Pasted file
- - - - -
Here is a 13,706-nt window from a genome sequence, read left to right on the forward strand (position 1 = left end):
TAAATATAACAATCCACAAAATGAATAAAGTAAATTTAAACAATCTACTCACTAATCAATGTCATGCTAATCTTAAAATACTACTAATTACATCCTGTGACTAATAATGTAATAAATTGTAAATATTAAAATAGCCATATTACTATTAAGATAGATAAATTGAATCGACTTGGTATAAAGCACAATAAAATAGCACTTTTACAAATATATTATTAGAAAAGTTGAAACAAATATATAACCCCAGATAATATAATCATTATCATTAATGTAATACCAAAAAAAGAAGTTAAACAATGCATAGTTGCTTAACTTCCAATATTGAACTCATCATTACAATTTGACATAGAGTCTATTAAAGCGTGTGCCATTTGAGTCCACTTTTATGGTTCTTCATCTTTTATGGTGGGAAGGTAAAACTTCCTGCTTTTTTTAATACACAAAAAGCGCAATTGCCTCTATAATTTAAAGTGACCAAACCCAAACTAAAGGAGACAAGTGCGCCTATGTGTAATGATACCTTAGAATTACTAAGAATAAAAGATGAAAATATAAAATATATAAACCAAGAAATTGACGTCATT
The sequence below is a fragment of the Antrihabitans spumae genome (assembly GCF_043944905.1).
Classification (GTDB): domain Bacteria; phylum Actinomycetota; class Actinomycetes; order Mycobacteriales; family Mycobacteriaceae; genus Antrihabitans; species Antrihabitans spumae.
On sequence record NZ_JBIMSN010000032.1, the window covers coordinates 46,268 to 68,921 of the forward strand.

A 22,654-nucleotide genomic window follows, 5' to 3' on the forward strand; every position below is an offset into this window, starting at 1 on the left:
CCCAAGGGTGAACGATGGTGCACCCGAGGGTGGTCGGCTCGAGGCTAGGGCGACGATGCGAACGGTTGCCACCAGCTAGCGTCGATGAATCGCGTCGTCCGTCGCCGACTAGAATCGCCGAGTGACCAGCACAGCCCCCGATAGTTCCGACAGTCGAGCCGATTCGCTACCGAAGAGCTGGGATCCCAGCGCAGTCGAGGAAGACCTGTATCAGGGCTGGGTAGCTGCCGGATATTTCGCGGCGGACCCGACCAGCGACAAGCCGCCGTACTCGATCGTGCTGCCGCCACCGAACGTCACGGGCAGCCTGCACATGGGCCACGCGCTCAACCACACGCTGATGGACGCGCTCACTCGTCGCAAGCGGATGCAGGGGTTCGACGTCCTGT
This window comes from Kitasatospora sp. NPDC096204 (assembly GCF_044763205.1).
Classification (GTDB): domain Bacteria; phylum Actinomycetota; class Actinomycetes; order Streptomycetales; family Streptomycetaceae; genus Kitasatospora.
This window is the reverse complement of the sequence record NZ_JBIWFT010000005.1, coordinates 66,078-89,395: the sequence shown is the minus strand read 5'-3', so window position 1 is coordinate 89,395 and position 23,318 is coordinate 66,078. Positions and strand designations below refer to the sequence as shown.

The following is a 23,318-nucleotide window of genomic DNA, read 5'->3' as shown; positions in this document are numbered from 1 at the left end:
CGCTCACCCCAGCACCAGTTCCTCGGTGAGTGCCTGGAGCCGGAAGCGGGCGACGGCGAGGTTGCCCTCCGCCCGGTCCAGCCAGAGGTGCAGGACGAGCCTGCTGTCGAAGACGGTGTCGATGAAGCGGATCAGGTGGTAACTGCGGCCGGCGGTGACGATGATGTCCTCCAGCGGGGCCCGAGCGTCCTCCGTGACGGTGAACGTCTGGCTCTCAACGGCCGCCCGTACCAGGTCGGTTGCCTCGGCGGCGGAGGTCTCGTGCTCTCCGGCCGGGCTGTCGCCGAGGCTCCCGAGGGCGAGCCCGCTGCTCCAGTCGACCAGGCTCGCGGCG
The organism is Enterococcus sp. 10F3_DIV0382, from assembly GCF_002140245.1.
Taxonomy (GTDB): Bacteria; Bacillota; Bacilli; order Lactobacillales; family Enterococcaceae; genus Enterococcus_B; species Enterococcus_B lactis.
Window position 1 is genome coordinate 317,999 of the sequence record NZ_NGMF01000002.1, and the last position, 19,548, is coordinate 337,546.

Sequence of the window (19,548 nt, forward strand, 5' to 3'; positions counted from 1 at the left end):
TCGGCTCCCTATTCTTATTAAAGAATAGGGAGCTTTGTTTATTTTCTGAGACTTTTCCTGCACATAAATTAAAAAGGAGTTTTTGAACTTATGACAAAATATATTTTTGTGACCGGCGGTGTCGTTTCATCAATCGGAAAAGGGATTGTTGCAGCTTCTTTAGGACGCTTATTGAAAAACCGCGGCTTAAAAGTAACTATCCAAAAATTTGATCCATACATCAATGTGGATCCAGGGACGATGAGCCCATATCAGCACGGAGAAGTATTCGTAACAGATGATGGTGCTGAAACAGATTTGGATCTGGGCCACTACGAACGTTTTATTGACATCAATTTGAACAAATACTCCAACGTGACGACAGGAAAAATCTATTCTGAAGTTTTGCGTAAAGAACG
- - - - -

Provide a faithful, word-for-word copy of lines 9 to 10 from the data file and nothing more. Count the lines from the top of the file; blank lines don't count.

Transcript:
Classification (GTDB): domain Bacteria; phylum Actinomycetota; class Actinomycetes; order Streptomycetales; family Streptomycetaceae; genus Kitasatospora.
This window is the reverse complement of the sequence record NZ_JBIWFT010000005.1, coordinates 66,078-89,395: the sequence shown is the minus strand read 5'-3', so window position 1 is coordinate 89,395 and position 23,318 is coordinate 66,078. Positions and strand designations below refer to the sequence as shown.